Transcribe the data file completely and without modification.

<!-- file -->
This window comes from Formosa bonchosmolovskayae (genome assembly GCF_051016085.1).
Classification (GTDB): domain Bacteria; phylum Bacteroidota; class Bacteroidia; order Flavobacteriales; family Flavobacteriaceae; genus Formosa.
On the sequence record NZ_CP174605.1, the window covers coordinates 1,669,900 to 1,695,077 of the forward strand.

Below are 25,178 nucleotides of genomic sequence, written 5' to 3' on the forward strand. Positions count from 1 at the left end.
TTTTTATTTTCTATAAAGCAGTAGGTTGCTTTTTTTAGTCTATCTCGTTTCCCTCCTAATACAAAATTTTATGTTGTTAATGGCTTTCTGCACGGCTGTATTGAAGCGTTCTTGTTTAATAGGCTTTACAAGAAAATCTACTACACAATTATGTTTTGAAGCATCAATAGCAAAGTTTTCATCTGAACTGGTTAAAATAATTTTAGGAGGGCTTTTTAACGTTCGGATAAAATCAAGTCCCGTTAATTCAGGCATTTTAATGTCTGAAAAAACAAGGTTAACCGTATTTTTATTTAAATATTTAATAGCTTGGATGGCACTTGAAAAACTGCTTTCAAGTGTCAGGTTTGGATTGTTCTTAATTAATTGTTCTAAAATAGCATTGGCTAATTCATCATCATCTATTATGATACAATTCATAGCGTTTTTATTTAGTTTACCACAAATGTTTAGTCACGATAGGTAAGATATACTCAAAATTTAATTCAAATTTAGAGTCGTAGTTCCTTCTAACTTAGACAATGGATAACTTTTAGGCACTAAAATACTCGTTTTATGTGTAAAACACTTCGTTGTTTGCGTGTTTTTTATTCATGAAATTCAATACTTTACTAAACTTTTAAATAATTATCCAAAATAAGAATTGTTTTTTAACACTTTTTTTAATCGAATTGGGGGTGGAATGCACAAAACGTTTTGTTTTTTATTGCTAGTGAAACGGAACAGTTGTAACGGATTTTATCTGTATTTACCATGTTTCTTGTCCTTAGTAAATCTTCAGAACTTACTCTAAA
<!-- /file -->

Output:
This window comes from Formosa bonchosmolovskayae (genome assembly GCF_051016085.1).
Classification (GTDB): domain Bacteria; phylum Bacteroidota; class Bacteroidia; order Flavobacteriales; family Flavobacteriaceae; genus Formosa.
On the sequence record NZ_CP174605.1, the window covers coordinates 1,669,900 to 1,695,077 of the forward strand.

Below are 25,178 nucleotides of genomic sequence, written 5' to 3' on the forward strand. Positions count from 1 at the left end.
TTTTTATTTTCTATAAAGCAGTAGGTTGCTTTTTTTAGTCTATCTCGTTTCCCTCCTAATACAAAATTTTATGTTGTTAATGGCTTTCTGCACGGCTGTATTGAAGCGTTCTTGTTTAATAGGCTTTACAAGAAAATCTACTACACAATTATGTTTTGAAGCATCAATAGCAAAGTTTTCATCTGAACTGGTTAAAATAATTTTAGGAGGGCTTTTTAACGTTCGGATAAAATCAAGTCCCGTTAATTCAGGCATTTTAATGTCTGAAAAAACAAGGTTAACCGTATTTTTATTTAAATATTTAATAGCTTGGATGGCACTTGAAAAACTGCTTTCAAGTGTCAGGTTTGGATTGTTCTTAATTAATTGTTCTAAAATAGCATTGGCTAATTCATCATCATCTATTATGATACAATTCATAGCGTTTTTATTTAGTTTACCACAAATGTTTAGTCACGATAGGTAAGATATACTCAAAATTTAATTCAAATTTAGAGTCGTAGTTCCTTCTAACTTAGACAATGGATAACTTTTAGGCACTAAAATACTCGTTTTATGTGTAAAACACTTCGTTGTTTGCGTGTTTTTTATTCATGAAATTCAATACTTTACTAAACTTTTAAATAATTATCCAAAATAAGAATTGTTTTTTAACACTTTTTTTAATCGAATTGGGGGTGGAATGCACAAAACGTTTTGTTTTTTATTGCTAGTGAAACGGAACAGTTGTAACGGATTTTATCTGTATTTACCATGTTTCTTGTCCTTAGTAAATCTTCAGAACTTACTCTAAA